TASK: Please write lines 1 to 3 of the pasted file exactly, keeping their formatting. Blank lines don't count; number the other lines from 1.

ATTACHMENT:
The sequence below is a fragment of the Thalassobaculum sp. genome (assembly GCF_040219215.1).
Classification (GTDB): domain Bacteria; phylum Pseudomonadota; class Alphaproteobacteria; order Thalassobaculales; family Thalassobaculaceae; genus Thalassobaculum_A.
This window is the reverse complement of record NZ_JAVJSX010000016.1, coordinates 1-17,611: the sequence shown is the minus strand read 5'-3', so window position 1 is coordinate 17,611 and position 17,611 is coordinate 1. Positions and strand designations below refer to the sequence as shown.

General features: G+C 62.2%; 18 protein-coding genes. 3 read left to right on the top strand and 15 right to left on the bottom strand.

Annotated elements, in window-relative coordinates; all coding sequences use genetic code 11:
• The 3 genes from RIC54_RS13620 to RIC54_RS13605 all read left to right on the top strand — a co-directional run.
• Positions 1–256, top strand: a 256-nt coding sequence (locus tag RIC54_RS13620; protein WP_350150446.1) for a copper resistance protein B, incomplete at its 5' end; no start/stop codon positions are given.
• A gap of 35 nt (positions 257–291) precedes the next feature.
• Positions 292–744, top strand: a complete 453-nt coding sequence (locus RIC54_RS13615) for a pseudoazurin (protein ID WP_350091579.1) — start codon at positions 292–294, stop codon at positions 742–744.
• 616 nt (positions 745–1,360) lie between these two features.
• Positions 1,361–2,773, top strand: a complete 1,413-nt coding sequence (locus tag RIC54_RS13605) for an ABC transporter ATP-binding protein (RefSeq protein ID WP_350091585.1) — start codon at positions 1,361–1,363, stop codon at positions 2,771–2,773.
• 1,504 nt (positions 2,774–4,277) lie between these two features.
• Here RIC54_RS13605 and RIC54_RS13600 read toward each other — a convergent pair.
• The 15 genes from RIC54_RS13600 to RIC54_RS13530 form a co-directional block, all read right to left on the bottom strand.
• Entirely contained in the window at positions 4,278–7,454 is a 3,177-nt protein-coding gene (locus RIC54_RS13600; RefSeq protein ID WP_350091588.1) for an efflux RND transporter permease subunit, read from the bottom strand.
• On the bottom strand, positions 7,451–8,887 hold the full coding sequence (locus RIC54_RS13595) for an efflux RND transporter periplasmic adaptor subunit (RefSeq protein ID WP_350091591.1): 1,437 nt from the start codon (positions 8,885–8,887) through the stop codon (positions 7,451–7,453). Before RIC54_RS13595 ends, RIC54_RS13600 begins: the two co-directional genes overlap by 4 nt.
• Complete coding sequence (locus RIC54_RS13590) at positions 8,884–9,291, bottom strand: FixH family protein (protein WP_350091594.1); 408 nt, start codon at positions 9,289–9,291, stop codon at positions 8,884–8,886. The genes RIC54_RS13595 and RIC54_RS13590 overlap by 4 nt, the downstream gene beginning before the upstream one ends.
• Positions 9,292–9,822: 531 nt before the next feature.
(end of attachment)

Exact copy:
The sequence below is a fragment of the Thalassobaculum sp. genome (assembly GCF_040219215.1).
Classification (GTDB): domain Bacteria; phylum Pseudomonadota; class Alphaproteobacteria; order Thalassobaculales; family Thalassobaculaceae; genus Thalassobaculum_A.
This window is the reverse complement of record NZ_JAVJSX010000016.1, coordinates 1-17,611: the sequence shown is the minus strand read 5'-3', so window position 1 is coordinate 17,611 and position 17,611 is coordinate 1. Positions and strand designations below refer to the sequence as shown.